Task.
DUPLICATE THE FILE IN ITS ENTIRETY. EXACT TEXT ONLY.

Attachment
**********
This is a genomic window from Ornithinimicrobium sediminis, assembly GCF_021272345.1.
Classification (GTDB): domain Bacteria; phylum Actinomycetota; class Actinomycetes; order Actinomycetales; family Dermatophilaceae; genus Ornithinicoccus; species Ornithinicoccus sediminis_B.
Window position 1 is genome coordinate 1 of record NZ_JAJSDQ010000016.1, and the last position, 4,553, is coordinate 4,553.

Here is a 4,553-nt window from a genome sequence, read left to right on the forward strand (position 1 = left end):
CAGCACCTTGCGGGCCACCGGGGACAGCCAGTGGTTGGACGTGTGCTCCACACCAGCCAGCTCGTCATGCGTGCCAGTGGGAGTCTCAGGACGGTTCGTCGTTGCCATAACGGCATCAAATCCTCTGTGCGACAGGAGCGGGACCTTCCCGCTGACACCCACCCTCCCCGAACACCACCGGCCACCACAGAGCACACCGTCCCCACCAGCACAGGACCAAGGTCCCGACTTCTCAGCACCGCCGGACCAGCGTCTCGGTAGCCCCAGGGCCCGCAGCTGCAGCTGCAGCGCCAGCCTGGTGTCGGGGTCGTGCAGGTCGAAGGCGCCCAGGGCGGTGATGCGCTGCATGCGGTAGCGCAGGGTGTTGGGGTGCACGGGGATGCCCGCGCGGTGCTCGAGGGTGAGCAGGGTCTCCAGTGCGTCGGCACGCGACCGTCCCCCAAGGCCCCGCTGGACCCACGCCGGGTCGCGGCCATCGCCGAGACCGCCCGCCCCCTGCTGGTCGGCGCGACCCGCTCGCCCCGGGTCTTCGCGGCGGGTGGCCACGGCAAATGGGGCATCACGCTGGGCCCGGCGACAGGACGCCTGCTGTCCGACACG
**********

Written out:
This is a genomic window from Ornithinimicrobium sediminis, assembly GCF_021272345.1.
Classification (GTDB): domain Bacteria; phylum Actinomycetota; class Actinomycetes; order Actinomycetales; family Dermatophilaceae; genus Ornithinicoccus; species Ornithinicoccus sediminis_B.
Window position 1 is genome coordinate 1 of record NZ_JAJSDQ010000016.1, and the last position, 4,553, is coordinate 4,553.

Here is a 4,553-nt window from a genome sequence, read left to right on the forward strand (position 1 = left end):
CAGCACCTTGCGGGCCACCGGGGACAGCCAGTGGTTGGACGTGTGCTCCACACCAGCCAGCTCGTCATGCGTGCCAGTGGGAGTCTCAGGACGGTTCGTCGTTGCCATAACGGCATCAAATCCTCTGTGCGACAGGAGCGGGACCTTCCCGCTGACACCCACCCTCCCCGAACACCACCGGCCACCACAGAGCACACCGTCCCCACCAGCACAGGACCAAGGTCCCGACTTCTCAGCACCGCCGGACCAGCGTCTCGGTAGCCCCAGGGCCCGCAGCTGCAGCTGCAGCGCCAGCCTGGTGTCGGGGTCGTGCAGGTCGAAGGCGCCCAGGGCGGTGATGCGCTGCATGCGGTAGCGCAGGGTGTTGGGGTGCACGGGGATGCCCGCGCGGTGCTCGAGGGTGAGCAGGGTCTCCAGTGCGTCGGCACGCGACCGTCCCCCAAGGCCCCGCTGGACCCACGCCGGGTCGCGGCCATCGCCGAGACCGCCCGCCCCCTGCTGGTCGGCGCGACCCGCTCGCCCCGGGTCTTCGCGGCGGGTGGCCACGGCAAATGGGGCATCACGCTGGGCCCGGCGACAGGACGCCTGCTGTCCGACACG